Abstract: Organized crime is a worldwide, widespread phenomenon, which affects developing as well as developed countries, and entails deep economic and social consequences. The purpose of this study is to enhance our understanding of organized crime activities. By using an innovative data set on Sicilian mafia activity available at municipality level, we test whether firms located in municipalities with mafia-related crimes obtain more public subsidies. In order to deal with the endogeneity of the relationship, we explore the origins of mafia. We instrument current mafia activity with exogenous historical and geographical shifters of land productivity, i.e. rainfall in the XIX century and geographical features at municipality level. We provide evidence that the presence of mafia affects the allocation of public transfers: municipalities with mafia activity receive larger public funding. The estimated impact of mafia is also economically relevant and equals one standard deviation of the dependent variable. According to our estimates the presence of mafia increases the total amounts of funds by about 35% on average. A series of robustness checks confirms the above findings.
    Keywords: organized crime, public transfers
    JEL: H4 K4 O17
    Date: 2011–12
  20. By: Andersson, Camilla
    Abstract: We model the economic incentives surrounding opium crop production in Afghanistan. Specifically, we examine the impact of eradication policies when opium is used as a means of obtaining credit, and when the crops are produced in sharecropping arrangements. The analysis suggests that when perfect credit markets are available, an increased risk of eradication will lead to less land being allocated to opium poppy. However, when opium is used as a means of obtaining credit, the effects of eradication are no longer clear-cut. Finally, under sharecropping arrangements, increased risk of eradication will make the tenants worse off, while landlords may benefit.
    Keywords: Eradication, Informal credit markets, Opium, Sharecropping, Crop Production/Industries, Risk and Uncertainty, Q12,
    Date: 2011–11
  21. By: Dorothée Boccanfuso (Département d’économique and GRÉDI, Université de Sherbrooke); Luc Savard (Département d’économique and GRÉDI, Université de Sherbrooke)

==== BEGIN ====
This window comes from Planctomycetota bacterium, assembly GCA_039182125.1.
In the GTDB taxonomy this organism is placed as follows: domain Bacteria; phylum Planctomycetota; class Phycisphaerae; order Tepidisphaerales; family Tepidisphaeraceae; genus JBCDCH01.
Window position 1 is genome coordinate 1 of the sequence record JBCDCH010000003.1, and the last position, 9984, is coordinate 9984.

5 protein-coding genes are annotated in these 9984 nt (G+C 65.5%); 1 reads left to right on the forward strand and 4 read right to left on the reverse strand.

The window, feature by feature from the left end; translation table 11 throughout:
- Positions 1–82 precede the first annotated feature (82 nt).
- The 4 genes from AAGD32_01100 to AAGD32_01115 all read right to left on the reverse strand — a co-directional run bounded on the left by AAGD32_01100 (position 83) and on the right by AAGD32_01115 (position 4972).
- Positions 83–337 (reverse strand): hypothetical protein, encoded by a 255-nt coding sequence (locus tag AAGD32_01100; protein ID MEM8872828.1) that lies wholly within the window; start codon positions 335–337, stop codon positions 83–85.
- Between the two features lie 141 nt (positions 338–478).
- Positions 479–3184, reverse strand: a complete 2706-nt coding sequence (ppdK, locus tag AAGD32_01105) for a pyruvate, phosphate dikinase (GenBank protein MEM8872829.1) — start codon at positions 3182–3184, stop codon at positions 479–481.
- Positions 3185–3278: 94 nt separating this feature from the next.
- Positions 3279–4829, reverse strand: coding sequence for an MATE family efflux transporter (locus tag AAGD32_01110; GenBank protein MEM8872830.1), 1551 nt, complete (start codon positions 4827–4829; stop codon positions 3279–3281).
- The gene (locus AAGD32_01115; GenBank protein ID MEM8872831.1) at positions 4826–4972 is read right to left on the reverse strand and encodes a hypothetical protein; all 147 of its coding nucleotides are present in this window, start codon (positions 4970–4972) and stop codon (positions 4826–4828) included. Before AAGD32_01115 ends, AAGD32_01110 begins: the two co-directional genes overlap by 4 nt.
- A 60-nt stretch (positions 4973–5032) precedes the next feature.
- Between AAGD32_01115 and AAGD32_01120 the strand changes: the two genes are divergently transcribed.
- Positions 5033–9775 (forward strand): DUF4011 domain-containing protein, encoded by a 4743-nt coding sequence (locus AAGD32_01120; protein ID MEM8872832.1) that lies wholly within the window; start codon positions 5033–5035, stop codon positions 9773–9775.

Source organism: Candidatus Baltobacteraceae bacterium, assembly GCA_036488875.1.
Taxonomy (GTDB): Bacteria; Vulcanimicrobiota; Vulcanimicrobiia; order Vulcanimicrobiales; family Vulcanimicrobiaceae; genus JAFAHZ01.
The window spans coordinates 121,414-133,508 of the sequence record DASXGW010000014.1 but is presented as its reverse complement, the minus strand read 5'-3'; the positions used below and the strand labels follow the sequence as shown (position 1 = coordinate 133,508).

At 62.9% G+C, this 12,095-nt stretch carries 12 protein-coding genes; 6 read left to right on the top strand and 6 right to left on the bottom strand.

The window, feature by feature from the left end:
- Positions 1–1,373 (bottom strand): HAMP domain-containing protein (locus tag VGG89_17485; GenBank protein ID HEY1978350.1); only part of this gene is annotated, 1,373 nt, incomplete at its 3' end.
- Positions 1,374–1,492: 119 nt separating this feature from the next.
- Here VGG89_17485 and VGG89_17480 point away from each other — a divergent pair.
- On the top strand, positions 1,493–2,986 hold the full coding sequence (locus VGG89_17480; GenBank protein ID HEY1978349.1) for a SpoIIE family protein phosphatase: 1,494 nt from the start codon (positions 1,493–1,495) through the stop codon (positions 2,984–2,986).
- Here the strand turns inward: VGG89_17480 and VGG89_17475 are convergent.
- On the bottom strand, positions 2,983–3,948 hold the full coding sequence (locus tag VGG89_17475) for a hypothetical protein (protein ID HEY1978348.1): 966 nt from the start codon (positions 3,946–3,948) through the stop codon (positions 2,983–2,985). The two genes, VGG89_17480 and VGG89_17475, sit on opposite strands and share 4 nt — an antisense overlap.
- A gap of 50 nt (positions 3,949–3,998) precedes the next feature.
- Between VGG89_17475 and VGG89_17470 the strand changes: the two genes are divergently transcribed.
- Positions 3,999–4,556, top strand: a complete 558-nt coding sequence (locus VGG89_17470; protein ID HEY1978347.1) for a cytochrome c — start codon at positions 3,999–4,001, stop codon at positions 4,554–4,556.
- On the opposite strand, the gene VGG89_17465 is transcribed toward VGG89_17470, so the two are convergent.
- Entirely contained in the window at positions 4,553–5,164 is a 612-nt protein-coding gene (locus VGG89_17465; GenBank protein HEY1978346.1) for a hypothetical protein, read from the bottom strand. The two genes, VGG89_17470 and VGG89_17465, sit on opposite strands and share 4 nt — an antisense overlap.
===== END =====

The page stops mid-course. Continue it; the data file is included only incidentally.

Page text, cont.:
Abstract: Labour market analysis is an important element to understand the inequality and poverty within a given population. The literature reveals that the informal sector is characterised by a great deal of flexibility and exempt from formal market rigidities but on the other hand, this sector can constitute a trap from which it is difficult to exit for workers active in the sector with low wages. In this paper we aim to identify the main characteristics differentiating the labor supply of workers on the informal and formal market in the Philippines while estimating these two labor supplies, capturing discrete choice or changes in employment status. We use these estimates to construct a labor supply model that can serve as an input for a broader macro-microsimulation model applied to the Philippines. The results of the estimation provide relatively intuitive findings, highlighting some differences between the two markets. We also contribute to shedding some light into this macro-microsimulation modelling framework that is generally opaque in describing how to construct a microsimulation model with endogenous discrete choice model linked to a CGE model.
    Keywords: labor supply, informal sector, microsimulation, discrete choice model, Philippines
    JEL: C35 O53 J24 C81 O17
    Date: 2011–11
  22. By: Annie Motch (Connecticut College); Gérard Forgeot (CEREGMIA, Université des Antilles et de la Guyane)
    Abstract: In 2008, Martinique’s informal sector accounted for 12,400 individuals, 9.9% of the Martinique’s total employment. Youth, retirees, men, women, the unemployed, inactives, those already employed in the formal sector, and many more make up the diverse informal sector population. Informal sector participation rates, however, have been declining in recent years; in 2002, the informal sector represented 13.2% of Martinique’s total employment (a decline of 3.3%).
    Date: 2011–06
  23. By: A. Lasagni; E. Lollo
    Abstract: Indonesia has a rich historical tradition of mutual cooperation at the community level. This study argues that rotating savings and credit associations (ROSCAs) constitute successful experiences of collective action within the informal financial sector. Therefore, using data from Indonesia Family Life Surveys, it explores the relationship between social capital and ROSCA participation and extends existing models from individual- to community-level determinants. The endowment of social capital at the village level correlates positively with individual ROSCA participation, because community social capital provides individual members with the resources needed to overcome self-selection and foster coordination -two main characteristics of ROSCAs. These results provide new evidence on the role of social capital for fostering collective action and offer new insights about community-driven development.
    Keywords: ROSCAs, informal finance, rotating savings, Indonesia
    JEL: D14 G29 O12 O53
    Date: 2011